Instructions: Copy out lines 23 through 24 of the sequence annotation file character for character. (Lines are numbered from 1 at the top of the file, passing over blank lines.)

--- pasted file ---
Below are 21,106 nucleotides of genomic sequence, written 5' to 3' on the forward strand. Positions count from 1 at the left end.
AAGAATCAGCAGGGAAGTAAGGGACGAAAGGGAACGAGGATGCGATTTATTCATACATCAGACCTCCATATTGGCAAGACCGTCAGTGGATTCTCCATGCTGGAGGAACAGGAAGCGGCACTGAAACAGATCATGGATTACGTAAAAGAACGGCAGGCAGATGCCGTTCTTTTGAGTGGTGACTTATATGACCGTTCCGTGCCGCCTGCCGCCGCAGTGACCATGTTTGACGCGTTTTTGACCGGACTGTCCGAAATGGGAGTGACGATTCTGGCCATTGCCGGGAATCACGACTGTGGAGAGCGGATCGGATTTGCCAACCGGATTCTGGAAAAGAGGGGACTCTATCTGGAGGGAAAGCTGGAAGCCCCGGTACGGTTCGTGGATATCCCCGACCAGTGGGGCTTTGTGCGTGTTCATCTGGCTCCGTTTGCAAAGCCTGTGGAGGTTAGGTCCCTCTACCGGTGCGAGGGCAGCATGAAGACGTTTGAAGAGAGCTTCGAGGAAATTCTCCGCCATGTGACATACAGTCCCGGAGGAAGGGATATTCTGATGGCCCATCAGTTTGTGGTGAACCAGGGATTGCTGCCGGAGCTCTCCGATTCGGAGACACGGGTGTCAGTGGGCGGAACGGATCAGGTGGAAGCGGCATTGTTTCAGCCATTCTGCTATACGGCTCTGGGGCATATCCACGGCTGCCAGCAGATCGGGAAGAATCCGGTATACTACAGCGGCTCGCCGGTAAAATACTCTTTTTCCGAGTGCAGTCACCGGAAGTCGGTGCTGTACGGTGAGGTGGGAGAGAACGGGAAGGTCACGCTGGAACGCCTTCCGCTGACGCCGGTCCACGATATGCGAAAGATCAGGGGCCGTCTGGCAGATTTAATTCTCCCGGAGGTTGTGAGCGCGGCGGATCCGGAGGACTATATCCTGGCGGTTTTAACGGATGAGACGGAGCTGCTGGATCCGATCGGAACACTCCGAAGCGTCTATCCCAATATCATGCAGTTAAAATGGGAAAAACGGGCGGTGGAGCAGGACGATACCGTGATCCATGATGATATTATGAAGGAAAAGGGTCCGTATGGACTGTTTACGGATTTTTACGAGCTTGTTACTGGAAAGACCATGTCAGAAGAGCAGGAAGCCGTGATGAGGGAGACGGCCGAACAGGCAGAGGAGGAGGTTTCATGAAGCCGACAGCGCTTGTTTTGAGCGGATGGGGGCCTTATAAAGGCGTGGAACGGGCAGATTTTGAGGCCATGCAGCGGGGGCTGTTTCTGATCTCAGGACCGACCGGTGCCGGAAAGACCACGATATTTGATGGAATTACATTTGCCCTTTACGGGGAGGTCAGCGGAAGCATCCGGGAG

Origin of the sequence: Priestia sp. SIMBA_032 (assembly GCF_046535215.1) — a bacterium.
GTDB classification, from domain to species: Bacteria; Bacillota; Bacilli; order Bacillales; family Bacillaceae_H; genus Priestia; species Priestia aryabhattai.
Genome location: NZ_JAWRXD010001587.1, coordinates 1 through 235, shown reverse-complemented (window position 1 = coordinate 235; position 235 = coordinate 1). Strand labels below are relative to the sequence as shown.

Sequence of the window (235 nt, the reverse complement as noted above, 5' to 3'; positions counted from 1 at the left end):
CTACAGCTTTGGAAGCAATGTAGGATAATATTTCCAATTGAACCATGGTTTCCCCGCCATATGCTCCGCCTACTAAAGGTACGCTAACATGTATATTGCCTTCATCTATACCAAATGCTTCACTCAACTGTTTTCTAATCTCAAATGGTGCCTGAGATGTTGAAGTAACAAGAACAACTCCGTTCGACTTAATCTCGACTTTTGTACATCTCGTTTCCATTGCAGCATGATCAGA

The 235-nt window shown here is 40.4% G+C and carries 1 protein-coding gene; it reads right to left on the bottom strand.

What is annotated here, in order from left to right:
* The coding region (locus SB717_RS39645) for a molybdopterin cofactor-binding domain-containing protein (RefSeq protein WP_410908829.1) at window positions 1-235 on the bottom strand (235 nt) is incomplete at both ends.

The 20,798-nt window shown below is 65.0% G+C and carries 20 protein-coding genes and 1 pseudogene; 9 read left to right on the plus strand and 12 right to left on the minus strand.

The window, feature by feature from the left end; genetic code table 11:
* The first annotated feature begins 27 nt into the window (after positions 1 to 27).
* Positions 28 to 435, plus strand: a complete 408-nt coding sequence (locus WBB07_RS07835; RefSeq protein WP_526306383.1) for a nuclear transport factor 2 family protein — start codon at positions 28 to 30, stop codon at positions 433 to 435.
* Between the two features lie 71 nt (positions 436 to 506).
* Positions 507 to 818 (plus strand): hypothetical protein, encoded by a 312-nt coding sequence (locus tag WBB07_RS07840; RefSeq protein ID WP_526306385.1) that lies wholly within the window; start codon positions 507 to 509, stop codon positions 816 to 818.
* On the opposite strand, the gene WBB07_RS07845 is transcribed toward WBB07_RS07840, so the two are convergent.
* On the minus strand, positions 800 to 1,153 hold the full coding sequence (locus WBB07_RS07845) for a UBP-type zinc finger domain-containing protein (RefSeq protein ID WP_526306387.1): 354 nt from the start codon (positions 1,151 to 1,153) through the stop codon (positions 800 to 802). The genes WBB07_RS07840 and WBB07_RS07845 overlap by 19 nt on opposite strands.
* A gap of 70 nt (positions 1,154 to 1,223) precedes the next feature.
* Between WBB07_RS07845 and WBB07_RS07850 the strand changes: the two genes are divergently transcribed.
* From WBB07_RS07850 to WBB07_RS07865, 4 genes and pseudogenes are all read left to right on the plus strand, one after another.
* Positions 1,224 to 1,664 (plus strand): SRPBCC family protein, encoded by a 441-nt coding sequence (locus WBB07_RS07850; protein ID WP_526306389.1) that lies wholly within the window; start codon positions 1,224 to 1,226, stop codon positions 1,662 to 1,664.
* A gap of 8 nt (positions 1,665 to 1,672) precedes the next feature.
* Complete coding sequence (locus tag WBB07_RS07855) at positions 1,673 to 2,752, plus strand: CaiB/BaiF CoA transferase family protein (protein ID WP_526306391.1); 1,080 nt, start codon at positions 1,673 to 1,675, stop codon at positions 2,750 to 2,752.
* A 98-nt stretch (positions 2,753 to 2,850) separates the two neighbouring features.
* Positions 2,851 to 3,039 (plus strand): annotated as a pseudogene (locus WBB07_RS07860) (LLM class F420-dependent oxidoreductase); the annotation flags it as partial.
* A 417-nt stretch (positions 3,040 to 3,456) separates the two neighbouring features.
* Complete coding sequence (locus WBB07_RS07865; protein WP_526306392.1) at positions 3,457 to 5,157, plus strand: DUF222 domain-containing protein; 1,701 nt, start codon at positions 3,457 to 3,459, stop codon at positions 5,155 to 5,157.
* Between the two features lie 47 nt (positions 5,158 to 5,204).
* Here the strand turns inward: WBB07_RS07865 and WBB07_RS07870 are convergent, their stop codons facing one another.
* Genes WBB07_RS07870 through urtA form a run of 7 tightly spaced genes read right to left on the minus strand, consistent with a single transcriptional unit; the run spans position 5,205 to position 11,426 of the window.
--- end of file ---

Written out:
* A gap of 8 nt (positions 1,665 to 1,672) precedes the next feature.
* Complete coding sequence (locus tag WBB07_RS07855) at positions 1,673 to 2,752, plus strand: CaiB/BaiF CoA transferase family protein (protein ID WP_526306391.1); 1,080 nt, start codon at positions 1,673 to 1,675, stop codon at positions 2,750 to 2,752.